Remember from the previous chapter that under the Neyman-Pearson hypothesis testing approach, we have to specify our level of tolerance for two kinds of errors: False positives (which they called Type I error) and false negatives (which they called Type II error). People often focus heavily on Type I error, because making a false positive claim is generally viewed as a very bad thing; for example, the now discredited claims by Wakefield (1999) that autism was associated with vaccination led to anti-vaccine sentiment that has resulted in substantial increases in childhood diseases such as measles. Similarly, we don’t want to claim that a drug cures a disease if it really doesn’t. That’s why the tolerance for Type I errors is generally set fairly low, usually at . But what about Type II errors?
The concept of statistical power is the complement of Type II error – that is, it is the likelihood of finding a positive result given that it exists:
Another important aspect of the Neyman-Pearson model that we didn’t discuss above is the fact that in addition to specifying the acceptable levels of Type I and Type II errors, we also have to describe a specific alternative hypothesis – that is, what is the size of the effect that we wish to detect? Otherwise, we can’t interpret – the likelihood of finding a large effect is always going to be higher than finding a small effect, so will be different depending on the size of effect we are trying to detect.
There are three factors that can affect power:
- Sample size: Larger samples provide greater statistical power
- Effect size: A given design will always have greater power to find a large effect than a small effect (because finding large effects is easier)
- Type I error rate: There is a relationship between Type I error and power such that (all else being equal) decreasing Type I error will also decrease power.
We can see this through simulation. First let’s simulate a single experiment, in which we compare the means of two groups using a standard t-test. We will vary the size of the effect (specified in terms of Cohen’s d), the Type I error rate, and the sample size, and for each of these we will examine how the proportion of significant results (i.e. power) is affected. Figure 18.4 shows an example of how power changes as a function of these factors.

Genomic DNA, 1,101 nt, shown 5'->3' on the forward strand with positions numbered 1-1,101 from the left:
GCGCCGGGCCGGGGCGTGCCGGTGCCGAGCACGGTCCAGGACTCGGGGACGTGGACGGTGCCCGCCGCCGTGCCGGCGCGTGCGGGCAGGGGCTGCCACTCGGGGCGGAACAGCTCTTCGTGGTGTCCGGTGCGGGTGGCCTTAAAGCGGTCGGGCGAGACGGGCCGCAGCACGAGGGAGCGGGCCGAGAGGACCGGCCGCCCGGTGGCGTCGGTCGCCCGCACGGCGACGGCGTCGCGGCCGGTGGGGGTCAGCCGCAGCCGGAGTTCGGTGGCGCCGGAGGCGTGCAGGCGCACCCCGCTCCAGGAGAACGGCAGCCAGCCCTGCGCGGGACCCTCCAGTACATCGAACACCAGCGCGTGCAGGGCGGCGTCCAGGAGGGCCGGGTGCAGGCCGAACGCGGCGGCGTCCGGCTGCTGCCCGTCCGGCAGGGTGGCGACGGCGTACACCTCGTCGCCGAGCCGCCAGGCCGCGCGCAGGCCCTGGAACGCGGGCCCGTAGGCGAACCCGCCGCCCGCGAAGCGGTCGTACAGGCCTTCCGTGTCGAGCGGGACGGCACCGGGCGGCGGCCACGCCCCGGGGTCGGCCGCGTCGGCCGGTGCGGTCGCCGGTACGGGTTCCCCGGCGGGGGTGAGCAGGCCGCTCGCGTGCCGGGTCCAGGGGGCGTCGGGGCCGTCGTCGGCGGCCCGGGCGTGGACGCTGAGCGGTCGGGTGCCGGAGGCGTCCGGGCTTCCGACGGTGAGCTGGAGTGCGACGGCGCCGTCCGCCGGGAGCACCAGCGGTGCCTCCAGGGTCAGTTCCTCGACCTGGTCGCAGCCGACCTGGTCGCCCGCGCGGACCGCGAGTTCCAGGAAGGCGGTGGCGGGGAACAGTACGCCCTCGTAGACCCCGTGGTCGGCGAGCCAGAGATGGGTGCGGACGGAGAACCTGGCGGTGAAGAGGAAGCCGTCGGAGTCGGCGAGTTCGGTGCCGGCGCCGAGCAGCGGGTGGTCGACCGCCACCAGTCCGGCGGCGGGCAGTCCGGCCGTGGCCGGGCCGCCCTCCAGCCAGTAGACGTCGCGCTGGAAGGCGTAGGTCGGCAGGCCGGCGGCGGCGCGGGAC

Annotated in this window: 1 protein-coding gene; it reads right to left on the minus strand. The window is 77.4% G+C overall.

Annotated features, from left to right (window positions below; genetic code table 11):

This simulation shows us that even with a sample size of 96, we will have relatively little power to find a small effect () with . This means that a study designed to do this would be futile – that is, it is almost guaranteed to find nothing even if a true effect of that size exists.
There are at least two important reasons to care about statistical power, one of which we discuss here and the other of which we will return to in Chapter 32. If you are a researcher, you probably don’t want to spend your time doing futile experiments. Running an underpowered study is essentially futile, because it means that there is a very low likelihood that one will find an effect, even if it exists.
18.3.1 Power analysis
Fortunately, there are tools available that allow us to determine the statistical power of an experiment. The most common use of these tools is in planning an experiment, when we would like to determine how large our sample needs to be in order to have sufficient power to find our effect of interest.
Let’s say that we are interested in running a study of how a particular personality trait differs between users of iOS versus Android devices. Our plan is collect two groups of individuals and measure them on the personality trait, and then compare the two groups using a t-test. In order to determine the necessary sample size, we can use the
pwr.t.test() function from the
## ## Two-sample t test power calculation ## ## n = 64 ## d = 0.5 ## sig.level = 0.05 ## power = 0.8 ## alternative = two.sided ## ## NOTE: n is number in *each* group
This tells us that we would need at least 64 subjects in each group in order to have sufficient power to find a medium-sized effect. It’s always important to run a power analysis before one starts a new study, to make sure that the study won’t be futile due to a sample that is too small.
It might have occurred to you that if the effect size is large enough, then the necessary sample will be very small. For example, if we run the same power analysis with an effect size of d=2, then we will see that we only need about 5 subjects in each group to have sufficient power to find the difference.
## ## Two-sample t test power calculation ## ## n = 5.1 ## d = 2 ## sig.level = 0.05 ## power = 0.8 ## alternative = two.sided ## ## NOTE: n is number in *each* group
However, it’s rare in science to be doing an experiment where we expect to find such a large effect – just as we don’t need statistics to tell us that 16-year-olds are taller than than 6-year-olds. When we run a power analysis, we need to specify an effect size that is plausible for our study, which would usually come from previous research. However, in Chapter 32 we will discuss a phenomenon known as the “winner’s curse” that likely results in published effect sizes being larger than the true effect size, so this should also be kept in mind.